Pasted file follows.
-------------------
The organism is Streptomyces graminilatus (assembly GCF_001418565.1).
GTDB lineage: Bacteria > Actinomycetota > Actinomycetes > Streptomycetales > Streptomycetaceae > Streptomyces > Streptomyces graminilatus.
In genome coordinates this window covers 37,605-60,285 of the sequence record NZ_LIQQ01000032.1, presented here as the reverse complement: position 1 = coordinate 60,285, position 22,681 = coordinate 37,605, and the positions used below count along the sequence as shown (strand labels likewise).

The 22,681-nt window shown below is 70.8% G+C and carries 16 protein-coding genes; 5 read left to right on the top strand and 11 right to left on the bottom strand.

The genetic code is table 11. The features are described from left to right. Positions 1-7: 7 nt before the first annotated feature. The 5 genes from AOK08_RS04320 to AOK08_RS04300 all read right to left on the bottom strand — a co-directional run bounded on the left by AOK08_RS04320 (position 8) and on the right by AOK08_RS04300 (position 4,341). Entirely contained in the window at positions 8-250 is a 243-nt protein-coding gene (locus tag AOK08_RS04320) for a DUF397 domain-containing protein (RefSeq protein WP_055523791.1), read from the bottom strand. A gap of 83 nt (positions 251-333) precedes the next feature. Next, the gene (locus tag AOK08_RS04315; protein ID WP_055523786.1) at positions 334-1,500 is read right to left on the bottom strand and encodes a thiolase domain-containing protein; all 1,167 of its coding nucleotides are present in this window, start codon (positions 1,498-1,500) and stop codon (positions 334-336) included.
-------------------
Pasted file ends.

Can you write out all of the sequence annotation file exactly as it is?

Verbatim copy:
The organism is Streptomyces graminilatus (assembly GCF_001418565.1).
GTDB lineage: Bacteria > Actinomycetota > Actinomycetes > Streptomycetales > Streptomycetaceae > Streptomyces > Streptomyces graminilatus.
In genome coordinates this window covers 37,605-60,285 of the sequence record NZ_LIQQ01000032.1, presented here as the reverse complement: position 1 = coordinate 60,285, position 22,681 = coordinate 37,605, and the positions used below count along the sequence as shown (strand labels likewise).

The 22,681-nt window shown below is 70.8% G+C and carries 16 protein-coding genes; 5 read left to right on the top strand and 11 right to left on the bottom strand.

The genetic code is table 11. The features are described from left to right. Positions 1-7: 7 nt before the first annotated feature. The 5 genes from AOK08_RS04320 to AOK08_RS04300 all read right to left on the bottom strand — a co-directional run bounded on the left by AOK08_RS04320 (position 8) and on the right by AOK08_RS04300 (position 4,341). Entirely contained in the window at positions 8-250 is a 243-nt protein-coding gene (locus tag AOK08_RS04320) for a DUF397 domain-containing protein (RefSeq protein WP_055523791.1), read from the bottom strand. A gap of 83 nt (positions 251-333) precedes the next feature. Next, the gene (locus tag AOK08_RS04315; protein ID WP_055523786.1) at positions 334-1,500 is read right to left on the bottom strand and encodes a thiolase domain-containing protein; all 1,167 of its coding nucleotides are present in this window, start codon (positions 1,498-1,500) and stop codon (positions 334-336) included.